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Is online sports betting really taking bite out of lottery sales?

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Lottery Geeks’ Bill Dettloff explores whether or not online sports betting is really to blame for declining lottery sales in some states.

Lottery commissions throughout the US are bracing for what they assume will be an attack on their bottom lines. They fear that the exploding popularity of online sports gambling will hurt their businesses. Are their fears justified? Or is there something else at play?

Leading the call for action is Massachusetts Lottery Director Mark William Bracken. For the second year in a row, Bracken used a March lottery commissioners’ meeting to sound the alarm against maintaining the status quo in the face of increasing online sports gambling. He pointed to the 6.8% reduction in lottery sales his state recorded from February 2023 to February 2024. He also noted the lottery’s year-to-date net profit was $28.4m (£20.6m/€24.2m) less than the same period last year.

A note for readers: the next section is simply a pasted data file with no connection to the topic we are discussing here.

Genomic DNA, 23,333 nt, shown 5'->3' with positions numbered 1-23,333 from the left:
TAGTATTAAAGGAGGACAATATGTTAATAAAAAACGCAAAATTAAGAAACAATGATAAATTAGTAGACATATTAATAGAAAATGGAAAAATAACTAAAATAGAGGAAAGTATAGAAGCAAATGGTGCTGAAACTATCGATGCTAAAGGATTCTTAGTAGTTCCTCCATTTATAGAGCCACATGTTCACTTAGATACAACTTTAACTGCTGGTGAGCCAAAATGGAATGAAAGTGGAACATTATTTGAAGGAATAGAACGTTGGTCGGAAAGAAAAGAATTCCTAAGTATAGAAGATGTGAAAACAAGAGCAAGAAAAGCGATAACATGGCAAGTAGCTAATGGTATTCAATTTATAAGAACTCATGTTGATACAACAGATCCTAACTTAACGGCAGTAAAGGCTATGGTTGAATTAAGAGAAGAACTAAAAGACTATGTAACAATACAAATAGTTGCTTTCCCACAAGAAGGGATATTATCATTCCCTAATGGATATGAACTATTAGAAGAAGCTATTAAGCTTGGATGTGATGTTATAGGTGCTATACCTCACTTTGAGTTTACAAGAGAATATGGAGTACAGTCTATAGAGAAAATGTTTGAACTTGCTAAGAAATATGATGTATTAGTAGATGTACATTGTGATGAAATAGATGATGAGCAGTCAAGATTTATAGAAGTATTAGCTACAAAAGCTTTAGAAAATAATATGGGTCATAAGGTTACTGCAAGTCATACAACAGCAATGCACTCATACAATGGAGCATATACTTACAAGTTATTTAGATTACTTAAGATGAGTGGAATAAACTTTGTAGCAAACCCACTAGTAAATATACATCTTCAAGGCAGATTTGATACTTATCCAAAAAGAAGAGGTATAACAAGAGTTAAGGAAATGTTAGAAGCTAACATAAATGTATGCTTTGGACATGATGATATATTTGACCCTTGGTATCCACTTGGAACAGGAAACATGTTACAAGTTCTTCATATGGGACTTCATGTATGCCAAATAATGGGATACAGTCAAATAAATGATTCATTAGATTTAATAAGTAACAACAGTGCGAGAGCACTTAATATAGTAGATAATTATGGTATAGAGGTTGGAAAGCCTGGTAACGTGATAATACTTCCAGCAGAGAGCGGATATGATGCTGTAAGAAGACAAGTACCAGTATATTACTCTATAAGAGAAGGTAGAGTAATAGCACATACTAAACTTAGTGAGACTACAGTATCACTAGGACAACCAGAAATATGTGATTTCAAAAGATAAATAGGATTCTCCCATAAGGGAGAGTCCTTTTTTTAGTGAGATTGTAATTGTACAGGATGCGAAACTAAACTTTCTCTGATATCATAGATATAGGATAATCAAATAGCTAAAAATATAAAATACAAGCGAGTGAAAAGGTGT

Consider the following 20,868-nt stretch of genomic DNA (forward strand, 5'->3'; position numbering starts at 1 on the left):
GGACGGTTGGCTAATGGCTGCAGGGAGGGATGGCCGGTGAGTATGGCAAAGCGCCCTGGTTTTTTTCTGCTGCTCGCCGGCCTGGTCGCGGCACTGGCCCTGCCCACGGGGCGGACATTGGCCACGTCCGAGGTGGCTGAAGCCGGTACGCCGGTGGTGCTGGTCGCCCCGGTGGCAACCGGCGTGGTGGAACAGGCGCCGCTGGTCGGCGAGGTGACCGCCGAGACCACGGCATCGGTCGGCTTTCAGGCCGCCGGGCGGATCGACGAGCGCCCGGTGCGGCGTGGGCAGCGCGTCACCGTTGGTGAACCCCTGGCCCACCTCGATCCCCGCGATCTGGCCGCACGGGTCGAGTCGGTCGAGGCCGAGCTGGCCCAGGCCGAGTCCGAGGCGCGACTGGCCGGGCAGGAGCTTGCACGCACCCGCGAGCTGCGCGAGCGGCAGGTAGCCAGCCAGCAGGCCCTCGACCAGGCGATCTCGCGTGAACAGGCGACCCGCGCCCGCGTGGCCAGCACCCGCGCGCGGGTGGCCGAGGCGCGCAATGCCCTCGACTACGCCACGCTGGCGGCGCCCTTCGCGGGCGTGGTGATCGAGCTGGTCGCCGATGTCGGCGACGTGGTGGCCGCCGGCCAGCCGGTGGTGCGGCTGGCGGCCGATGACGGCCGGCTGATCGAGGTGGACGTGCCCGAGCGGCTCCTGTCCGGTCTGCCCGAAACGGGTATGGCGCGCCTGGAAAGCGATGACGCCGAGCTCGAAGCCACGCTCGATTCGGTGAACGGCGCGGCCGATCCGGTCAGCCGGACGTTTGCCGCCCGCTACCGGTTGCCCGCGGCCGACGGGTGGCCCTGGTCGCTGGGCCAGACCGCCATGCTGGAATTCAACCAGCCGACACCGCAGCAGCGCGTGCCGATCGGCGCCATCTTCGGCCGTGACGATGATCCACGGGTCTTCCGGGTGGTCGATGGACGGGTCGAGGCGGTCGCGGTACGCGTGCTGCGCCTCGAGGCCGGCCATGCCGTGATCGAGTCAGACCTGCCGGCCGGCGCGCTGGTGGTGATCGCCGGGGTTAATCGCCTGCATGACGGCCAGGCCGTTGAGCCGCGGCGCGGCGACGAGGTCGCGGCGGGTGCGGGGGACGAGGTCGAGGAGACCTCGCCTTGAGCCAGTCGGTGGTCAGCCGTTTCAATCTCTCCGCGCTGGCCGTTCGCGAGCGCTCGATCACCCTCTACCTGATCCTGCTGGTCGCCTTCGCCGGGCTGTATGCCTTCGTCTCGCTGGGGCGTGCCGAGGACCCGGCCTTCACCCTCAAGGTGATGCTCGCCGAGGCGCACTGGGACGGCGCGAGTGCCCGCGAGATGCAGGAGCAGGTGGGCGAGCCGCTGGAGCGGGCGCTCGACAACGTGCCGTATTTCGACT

But is Bracken’s logic sound? Is online sports betting cutting into lottery sales?

A study conducted by the universities of Alabama and Nevada suggests online wagering revenue is positively associated with lottery revenue. “The Effects of Sports Betting on Casino Gambling and Lottery,” published in December 2023, determined that “ … each dollar of online sports betting is associated with a $0.21 ($0.26) increase in lottery revenue on average.” (The two different figures reflect data without and with the March 2020-April 2021 peak Covid period included).

Critical mass

If this study is accurate and online wagering is a boon to lottery sales, what accounts for Massachusetts’ sluggish sales?

“The Massachusetts Lottery story sounds like an excuse for other problems with their scratch-offs,” said Gene Johnson, executive vice president of Victor-Strategies, a gaming industry consulting firm.

“If you look at Ohio, their scratch sales have increased substantially since the legalisation of sports betting. Kentucky also grew lottery sales through the introduction of OSB with their highest growth area being iLottery — something Massachusetts does not have.”

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